Black carbon in a temperate mixed-grass savanna Academic Article uri icon


  • Black carbon (BC) or charcoal is thought to represent an important component of the carbon cycle, but has seldom been quantified in soils. We quantified soil BC in a temperate mixed-grass savanna in the southern Great Plains using benzenecarboxylic acids as molecular markers for BC. Soils were collected from four fire treatments (repeated summer fires in 1992 and 1994; repeated winter fires in 1991, 1993 and 1995; alternate-season fires in winter 1991, summer 1992, and winter 1994; and unburned control) at 0-10 and 10-20 cm depth in 1996. Black carbon concentrations ranged from 50 to 130 g BC kg -1 of soil organic carbon (SOC), or from 0.55 to 1.07 g BC kg -1 of whole soil in this mixed grass savanna. The BC contribution to SOC increased significantly with soil depth (P<0.05). Repeated fires increased BC slightly compared to the unburned controls; however, the effects of repeated fires on BC were not statistically significant in this mixed-grass savanna. Results of this study provide estimates of BC concentrations for native, uncultivated mixed-grass savanna, and indicate that 2-3 fires have little effect on the size of the soil BC pool in this region. 2005 Elsevier Ltd. All rights reserved.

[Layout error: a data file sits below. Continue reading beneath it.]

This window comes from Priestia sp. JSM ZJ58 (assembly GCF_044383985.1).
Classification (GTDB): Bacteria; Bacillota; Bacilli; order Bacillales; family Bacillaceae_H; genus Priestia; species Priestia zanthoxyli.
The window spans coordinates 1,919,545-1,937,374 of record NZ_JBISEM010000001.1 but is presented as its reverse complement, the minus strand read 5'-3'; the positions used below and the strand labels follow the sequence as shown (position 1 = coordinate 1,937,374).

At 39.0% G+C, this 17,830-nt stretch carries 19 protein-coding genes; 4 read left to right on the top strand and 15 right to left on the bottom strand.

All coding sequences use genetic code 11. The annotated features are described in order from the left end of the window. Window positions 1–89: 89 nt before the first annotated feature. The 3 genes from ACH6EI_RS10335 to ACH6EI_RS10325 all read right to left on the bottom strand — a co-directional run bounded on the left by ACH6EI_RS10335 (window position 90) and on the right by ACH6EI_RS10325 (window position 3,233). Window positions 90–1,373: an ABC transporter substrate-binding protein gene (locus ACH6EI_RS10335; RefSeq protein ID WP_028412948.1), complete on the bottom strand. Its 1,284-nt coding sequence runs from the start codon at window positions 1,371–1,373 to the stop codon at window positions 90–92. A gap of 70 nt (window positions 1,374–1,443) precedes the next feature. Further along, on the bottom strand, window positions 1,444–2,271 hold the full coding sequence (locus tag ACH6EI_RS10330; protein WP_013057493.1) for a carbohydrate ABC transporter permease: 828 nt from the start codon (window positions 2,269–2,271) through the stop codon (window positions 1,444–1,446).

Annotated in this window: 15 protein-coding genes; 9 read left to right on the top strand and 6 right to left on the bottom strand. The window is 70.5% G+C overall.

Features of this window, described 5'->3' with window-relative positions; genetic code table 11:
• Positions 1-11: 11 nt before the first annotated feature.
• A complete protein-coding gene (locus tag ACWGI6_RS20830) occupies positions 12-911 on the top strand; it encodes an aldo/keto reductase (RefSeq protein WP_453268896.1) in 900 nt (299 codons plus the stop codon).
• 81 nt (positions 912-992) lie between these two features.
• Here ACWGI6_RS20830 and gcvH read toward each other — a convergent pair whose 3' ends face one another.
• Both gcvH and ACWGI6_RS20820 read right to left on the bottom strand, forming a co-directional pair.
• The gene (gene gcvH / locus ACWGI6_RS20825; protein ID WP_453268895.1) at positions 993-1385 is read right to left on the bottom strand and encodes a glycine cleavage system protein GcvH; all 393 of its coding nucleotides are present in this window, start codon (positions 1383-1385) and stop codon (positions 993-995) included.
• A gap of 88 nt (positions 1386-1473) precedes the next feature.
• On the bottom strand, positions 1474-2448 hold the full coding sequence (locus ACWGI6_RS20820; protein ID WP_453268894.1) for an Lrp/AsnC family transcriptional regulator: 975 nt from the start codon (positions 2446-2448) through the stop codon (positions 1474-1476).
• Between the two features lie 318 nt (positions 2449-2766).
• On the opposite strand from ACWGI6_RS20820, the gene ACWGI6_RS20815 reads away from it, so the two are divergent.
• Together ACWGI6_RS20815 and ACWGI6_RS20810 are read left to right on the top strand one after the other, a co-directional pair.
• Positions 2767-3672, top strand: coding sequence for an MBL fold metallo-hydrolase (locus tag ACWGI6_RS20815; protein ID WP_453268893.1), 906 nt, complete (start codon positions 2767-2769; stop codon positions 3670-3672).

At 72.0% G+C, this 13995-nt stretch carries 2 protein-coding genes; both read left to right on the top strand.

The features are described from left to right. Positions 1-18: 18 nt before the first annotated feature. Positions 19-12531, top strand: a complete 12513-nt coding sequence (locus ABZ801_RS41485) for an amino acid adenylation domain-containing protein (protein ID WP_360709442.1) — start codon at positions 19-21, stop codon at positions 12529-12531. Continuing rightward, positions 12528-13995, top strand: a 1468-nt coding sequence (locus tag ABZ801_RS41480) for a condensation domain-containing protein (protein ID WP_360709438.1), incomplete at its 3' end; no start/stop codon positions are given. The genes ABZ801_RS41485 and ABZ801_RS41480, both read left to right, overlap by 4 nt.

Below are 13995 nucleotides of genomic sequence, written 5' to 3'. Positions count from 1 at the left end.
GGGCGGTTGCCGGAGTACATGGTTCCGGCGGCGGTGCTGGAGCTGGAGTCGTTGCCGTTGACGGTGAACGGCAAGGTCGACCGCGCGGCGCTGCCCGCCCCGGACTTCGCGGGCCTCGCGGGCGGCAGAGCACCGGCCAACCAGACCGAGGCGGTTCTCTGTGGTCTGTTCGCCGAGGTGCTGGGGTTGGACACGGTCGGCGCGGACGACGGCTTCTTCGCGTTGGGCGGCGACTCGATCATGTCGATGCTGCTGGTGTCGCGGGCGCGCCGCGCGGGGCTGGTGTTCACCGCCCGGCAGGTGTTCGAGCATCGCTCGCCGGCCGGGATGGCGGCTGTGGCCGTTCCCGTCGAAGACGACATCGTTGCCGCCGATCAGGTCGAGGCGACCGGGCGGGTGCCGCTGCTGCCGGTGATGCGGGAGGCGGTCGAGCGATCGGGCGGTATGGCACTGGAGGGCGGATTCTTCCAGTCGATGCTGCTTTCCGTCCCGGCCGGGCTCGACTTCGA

published proceedings


altmetric score

  • 3

author list (cited authors)

  • Dai, X., Boutton, T. W., Glaser, B., Ansley, R. J., & Zech, W.

citation count

  • 102

complete list of authors

  • Dai, X||Boutton, TW||Glaser, B||Ansley, RJ||Zech, W

publication date

  • October 2005